How do you help your children deal with loss?

Some mornings before my high schooler heads off to school, he’ll grab the newspaper and read at the breakfast table.

What kind of things show up on the front page?  Hurricanes. School shootings. Natural disasters. Terrorism.  Crime.

Children are more exposed to losses through the 24-hour news cycle than generations previous.  Life is filled with both good and evil – it has always been that way.  It’s our job as parents to help give our children a healthy perspective about loss.  But the modern parent often avoids pain or minimizes stress in order to protect. Protection is good but overprotection keeps our kids from growing strong.  You want to send your child out wearing a bike helmet, not wrapped from head to toe in bubble wrap!

Consider a tree.  Trees need wind to blow against them because that’s what causes their root systems to grow deeper.  The harsher the wind, the stronger the tree.  If you have a tree which has easy access to water, plenty of sunshine, and no wind, it might look beautiful from the outside.  But on the inside, the wood would be weak.  Instead of tight rings forged through adversity, the tree rings are widely spaced.  This kind of tree cracks under pressure, rendering it useless.

When we as parents rescue our children from any sense of loss, we are undermining their maturation process.  Of course, we want to provide our children with comfort whenever we can, but we must also welcome loss as a natural part of life and growing up.  That’s because:

Loss can be turned into strength. When you lose something, it can become a stepping stone in your child’s life.  Let’s say your child ran for student council but didn’t win.  That’s an opportunity for your child to rejoice with the winner, learn from the experience, and pat himself or herself on the back for trying.  Winning and losing are a part of life, and the sooner your child experiences that, the better.

Imagine wandering through the desert for 40 years like the children of Israel.  And you thought the latest family road trip was challenging!  In Joshua 4:8, we read that the Israelites took 12 stones from the middle of the Jordan and carried them over with them to their camp where they put them down.  Those stones were a memorial to what God had done – cutting off the waters of the Jordan River for the children of Israel to pass through.

When your family goes through a trial and comes out on the other side, get a memorial stone to remember.  It could be a literal stone or another item.  It could be a celebration with a photograph acting as your memorial stone.  Turn your losses into strength with God’s help.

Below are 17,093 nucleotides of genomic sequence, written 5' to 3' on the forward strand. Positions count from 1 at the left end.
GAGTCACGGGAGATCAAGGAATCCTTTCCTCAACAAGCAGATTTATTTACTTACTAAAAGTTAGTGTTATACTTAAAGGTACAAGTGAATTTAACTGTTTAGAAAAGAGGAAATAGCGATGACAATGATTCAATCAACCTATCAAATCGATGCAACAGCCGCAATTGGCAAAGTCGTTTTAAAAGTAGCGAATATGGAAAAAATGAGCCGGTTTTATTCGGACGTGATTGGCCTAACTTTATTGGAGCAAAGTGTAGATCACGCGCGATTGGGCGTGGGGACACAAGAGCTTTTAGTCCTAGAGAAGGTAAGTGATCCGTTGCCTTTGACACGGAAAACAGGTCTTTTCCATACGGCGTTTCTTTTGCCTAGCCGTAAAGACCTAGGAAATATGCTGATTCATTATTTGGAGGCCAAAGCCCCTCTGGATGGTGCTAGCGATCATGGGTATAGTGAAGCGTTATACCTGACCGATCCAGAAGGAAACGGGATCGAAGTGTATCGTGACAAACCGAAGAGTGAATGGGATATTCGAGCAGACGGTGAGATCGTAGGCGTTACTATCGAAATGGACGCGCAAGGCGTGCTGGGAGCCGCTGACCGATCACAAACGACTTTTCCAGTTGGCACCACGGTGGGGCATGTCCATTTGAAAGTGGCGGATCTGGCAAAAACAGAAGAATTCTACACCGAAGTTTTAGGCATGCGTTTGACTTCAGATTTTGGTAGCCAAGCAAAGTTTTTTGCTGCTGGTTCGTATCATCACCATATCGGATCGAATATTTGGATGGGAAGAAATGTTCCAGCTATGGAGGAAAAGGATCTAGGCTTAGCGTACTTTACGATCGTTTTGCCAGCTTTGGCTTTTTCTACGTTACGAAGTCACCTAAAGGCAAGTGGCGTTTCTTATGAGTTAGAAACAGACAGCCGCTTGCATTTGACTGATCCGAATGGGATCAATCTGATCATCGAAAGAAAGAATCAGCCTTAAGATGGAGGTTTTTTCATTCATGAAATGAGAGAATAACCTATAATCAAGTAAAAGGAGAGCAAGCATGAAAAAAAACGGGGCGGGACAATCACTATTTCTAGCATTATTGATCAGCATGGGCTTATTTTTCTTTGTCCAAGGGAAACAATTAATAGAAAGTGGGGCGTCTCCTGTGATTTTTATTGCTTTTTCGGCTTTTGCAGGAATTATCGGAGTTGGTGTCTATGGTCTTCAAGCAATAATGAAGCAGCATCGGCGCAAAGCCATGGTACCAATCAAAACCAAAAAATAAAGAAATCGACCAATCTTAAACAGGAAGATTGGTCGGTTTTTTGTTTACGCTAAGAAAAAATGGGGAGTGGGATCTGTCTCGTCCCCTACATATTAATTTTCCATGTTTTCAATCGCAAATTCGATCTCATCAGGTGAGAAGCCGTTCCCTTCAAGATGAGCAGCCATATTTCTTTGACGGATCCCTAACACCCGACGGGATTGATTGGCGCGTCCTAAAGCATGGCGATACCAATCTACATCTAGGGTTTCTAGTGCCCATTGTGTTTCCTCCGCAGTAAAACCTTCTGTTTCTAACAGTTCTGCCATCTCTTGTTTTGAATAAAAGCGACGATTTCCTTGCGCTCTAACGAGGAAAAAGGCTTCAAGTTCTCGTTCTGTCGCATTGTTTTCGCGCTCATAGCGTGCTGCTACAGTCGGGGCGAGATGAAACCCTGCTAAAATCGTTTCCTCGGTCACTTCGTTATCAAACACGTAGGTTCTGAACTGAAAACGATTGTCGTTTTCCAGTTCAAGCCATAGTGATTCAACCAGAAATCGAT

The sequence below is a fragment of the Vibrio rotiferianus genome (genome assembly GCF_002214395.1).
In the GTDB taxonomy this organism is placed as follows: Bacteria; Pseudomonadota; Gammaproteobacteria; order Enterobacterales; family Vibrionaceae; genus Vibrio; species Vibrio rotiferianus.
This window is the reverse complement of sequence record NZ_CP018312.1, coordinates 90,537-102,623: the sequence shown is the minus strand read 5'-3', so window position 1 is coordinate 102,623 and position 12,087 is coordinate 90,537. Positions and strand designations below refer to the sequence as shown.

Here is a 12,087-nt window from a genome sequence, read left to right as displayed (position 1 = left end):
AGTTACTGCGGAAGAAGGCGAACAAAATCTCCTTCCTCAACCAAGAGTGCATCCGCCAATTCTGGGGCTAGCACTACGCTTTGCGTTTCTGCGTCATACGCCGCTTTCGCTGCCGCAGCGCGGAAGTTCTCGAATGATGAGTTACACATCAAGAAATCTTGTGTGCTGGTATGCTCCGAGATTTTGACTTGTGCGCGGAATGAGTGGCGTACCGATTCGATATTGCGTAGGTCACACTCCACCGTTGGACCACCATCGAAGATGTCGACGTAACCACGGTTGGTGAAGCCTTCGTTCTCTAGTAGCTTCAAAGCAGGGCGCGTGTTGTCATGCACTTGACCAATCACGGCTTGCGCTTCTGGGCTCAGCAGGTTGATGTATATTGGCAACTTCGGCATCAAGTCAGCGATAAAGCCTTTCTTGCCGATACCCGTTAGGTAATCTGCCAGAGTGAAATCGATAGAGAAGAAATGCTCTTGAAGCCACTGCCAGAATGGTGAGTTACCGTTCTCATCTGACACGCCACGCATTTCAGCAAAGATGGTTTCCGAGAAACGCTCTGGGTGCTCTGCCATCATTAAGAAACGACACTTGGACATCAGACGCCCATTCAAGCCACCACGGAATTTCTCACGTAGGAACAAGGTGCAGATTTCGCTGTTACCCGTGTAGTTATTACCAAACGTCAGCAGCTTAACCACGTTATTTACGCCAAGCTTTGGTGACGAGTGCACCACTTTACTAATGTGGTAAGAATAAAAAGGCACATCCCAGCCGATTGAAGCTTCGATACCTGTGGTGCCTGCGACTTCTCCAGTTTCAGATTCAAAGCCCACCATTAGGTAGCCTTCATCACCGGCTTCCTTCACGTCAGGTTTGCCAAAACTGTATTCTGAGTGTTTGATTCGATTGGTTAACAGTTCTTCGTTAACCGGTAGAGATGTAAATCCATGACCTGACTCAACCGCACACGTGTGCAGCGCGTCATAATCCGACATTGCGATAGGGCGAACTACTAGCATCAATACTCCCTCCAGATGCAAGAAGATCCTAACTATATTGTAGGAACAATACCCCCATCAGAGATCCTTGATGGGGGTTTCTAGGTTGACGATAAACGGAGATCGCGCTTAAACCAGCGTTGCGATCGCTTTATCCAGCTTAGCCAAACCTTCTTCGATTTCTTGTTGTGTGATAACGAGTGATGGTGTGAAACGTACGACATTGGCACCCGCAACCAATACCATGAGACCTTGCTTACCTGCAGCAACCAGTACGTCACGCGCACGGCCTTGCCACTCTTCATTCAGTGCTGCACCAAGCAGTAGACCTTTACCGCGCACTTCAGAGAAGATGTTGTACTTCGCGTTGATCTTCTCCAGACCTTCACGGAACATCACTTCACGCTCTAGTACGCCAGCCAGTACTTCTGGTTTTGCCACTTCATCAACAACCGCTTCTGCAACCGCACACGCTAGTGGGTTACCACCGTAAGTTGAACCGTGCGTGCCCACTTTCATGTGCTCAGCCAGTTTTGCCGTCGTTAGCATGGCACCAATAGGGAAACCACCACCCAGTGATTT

Loss helps your child become more empathetic.  In our selfie-driven world, we are less mindful of other people.  Yet you want to raise a child who will notice others and express empathy when others are hurting.  If your child has lost a grandparent or parent, they will be able to identify with others who experience a similar loss.  If everything always goes your child’s way, he or she will be hard pressed to identify with others who are hurting.

Lastly, loss brings God’s near. When my husband and I lost a baby in my womb at 26 weeks, we were broken and sad.  But I can look back at that season from years ago and remember how near God was to me during my time of mourning.  Every worship song touched my heart.  People came and prayed exactly what I need to hear to boost my faith. Loss brings God near. As it says in 2 Corinthians 1:3-4, “Praise be to the God and Father of our Lord Jesus Christ, the Father of compassion and the God of all comfort, who comforts us in all our troubles, so that we can comfort those in any trouble with the comfort we ourselves receive from God.”

When your child experiences loss, don’t try to minimize it or make it disappear.  Mourn with them.  Pray with them, then watch with expectation.  Your little tree is about to have a growth spurt.

Do you want to learn more about raising children with Kirk Cameron? Sign up with The Campfire today. 

Arlene Pellicane is a speaker and author of several books including Parents Rising: 8 Strategies for Raising Kids Who Love God, Respect Authority, and Value What’s Right.  and Calm, Cool, and Connected: 5 Digital Habits for a More Balanced Life.  Learn more at


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